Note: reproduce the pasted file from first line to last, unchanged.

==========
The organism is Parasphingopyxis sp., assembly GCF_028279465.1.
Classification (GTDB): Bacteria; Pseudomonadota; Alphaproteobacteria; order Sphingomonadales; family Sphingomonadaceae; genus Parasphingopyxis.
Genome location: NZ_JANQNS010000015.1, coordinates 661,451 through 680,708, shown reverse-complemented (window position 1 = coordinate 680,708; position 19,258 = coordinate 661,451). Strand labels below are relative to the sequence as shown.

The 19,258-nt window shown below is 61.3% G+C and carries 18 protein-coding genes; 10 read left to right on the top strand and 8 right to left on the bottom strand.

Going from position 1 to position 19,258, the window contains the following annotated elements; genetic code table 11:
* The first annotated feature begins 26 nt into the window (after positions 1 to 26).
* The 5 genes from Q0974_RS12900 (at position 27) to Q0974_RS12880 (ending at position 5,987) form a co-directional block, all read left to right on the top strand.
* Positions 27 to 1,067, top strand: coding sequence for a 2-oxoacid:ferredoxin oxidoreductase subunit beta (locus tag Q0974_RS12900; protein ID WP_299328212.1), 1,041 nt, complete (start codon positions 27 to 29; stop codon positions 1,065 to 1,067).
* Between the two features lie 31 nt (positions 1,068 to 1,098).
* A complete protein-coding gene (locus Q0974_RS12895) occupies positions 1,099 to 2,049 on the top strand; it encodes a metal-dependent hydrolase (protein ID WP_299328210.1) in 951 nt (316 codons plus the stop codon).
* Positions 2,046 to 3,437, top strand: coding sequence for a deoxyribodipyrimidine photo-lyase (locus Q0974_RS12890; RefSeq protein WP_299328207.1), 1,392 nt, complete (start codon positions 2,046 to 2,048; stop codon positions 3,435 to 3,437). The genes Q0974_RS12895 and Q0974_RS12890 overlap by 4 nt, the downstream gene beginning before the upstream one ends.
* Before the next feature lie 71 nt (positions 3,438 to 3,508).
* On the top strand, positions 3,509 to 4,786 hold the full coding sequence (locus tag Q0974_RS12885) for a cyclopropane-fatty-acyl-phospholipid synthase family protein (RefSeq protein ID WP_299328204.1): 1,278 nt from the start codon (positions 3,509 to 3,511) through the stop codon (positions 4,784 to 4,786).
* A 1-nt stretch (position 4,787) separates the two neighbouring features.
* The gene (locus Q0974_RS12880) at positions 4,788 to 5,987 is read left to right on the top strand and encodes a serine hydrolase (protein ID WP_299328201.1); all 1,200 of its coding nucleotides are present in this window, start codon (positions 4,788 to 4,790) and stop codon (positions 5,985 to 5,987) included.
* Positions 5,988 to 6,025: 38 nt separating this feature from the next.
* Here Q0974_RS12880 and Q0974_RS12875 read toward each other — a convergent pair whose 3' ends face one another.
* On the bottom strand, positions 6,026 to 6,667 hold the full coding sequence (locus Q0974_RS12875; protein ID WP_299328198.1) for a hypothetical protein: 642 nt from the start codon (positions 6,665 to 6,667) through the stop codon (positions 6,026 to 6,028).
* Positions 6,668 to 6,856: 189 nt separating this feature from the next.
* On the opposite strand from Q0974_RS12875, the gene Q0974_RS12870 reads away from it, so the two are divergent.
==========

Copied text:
The organism is Parasphingopyxis sp., assembly GCF_028279465.1.
Classification (GTDB): Bacteria; Pseudomonadota; Alphaproteobacteria; order Sphingomonadales; family Sphingomonadaceae; genus Parasphingopyxis.
Genome location: NZ_JANQNS010000015.1, coordinates 661,451 through 680,708, shown reverse-complemented (window position 1 = coordinate 680,708; position 19,258 = coordinate 661,451). Strand labels below are relative to the sequence as shown.

The 19,258-nt window shown below is 61.3% G+C and carries 18 protein-coding genes; 10 read left to right on the top strand and 8 right to left on the bottom strand.

Going from position 1 to position 19,258, the window contains the following annotated elements; genetic code table 11:
* The first annotated feature begins 26 nt into the window (after positions 1 to 26).
* The 5 genes from Q0974_RS12900 (at position 27) to Q0974_RS12880 (ending at position 5,987) form a co-directional block, all read left to right on the top strand.
* Positions 27 to 1,067, top strand: coding sequence for a 2-oxoacid:ferredoxin oxidoreductase subunit beta (locus tag Q0974_RS12900; protein ID WP_299328212.1), 1,041 nt, complete (start codon positions 27 to 29; stop codon positions 1,065 to 1,067).
* Between the two features lie 31 nt (positions 1,068 to 1,098).
* A complete protein-coding gene (locus Q0974_RS12895) occupies positions 1,099 to 2,049 on the top strand; it encodes a metal-dependent hydrolase (protein ID WP_299328210.1) in 951 nt (316 codons plus the stop codon).
* Positions 2,046 to 3,437, top strand: coding sequence for a deoxyribodipyrimidine photo-lyase (locus Q0974_RS12890; RefSeq protein WP_299328207.1), 1,392 nt, complete (start codon positions 2,046 to 2,048; stop codon positions 3,435 to 3,437). The genes Q0974_RS12895 and Q0974_RS12890 overlap by 4 nt, the downstream gene beginning before the upstream one ends.
* Before the next feature lie 71 nt (positions 3,438 to 3,508).
* On the top strand, positions 3,509 to 4,786 hold the full coding sequence (locus tag Q0974_RS12885) for a cyclopropane-fatty-acyl-phospholipid synthase family protein (RefSeq protein ID WP_299328204.1): 1,278 nt from the start codon (positions 3,509 to 3,511) through the stop codon (positions 4,784 to 4,786).
* A 1-nt stretch (position 4,787) separates the two neighbouring features.
* The gene (locus Q0974_RS12880) at positions 4,788 to 5,987 is read left to right on the top strand and encodes a serine hydrolase (protein ID WP_299328201.1); all 1,200 of its coding nucleotides are present in this window, start codon (positions 4,788 to 4,790) and stop codon (positions 5,985 to 5,987) included.
* Positions 5,988 to 6,025: 38 nt separating this feature from the next.
* Here Q0974_RS12880 and Q0974_RS12875 read toward each other — a convergent pair whose 3' ends face one another.
* On the bottom strand, positions 6,026 to 6,667 hold the full coding sequence (locus Q0974_RS12875; protein ID WP_299328198.1) for a hypothetical protein: 642 nt from the start codon (positions 6,665 to 6,667) through the stop codon (positions 6,026 to 6,028).
* Positions 6,668 to 6,856: 189 nt separating this feature from the next.
* On the opposite strand from Q0974_RS12875, the gene Q0974_RS12870 reads away from it, so the two are divergent.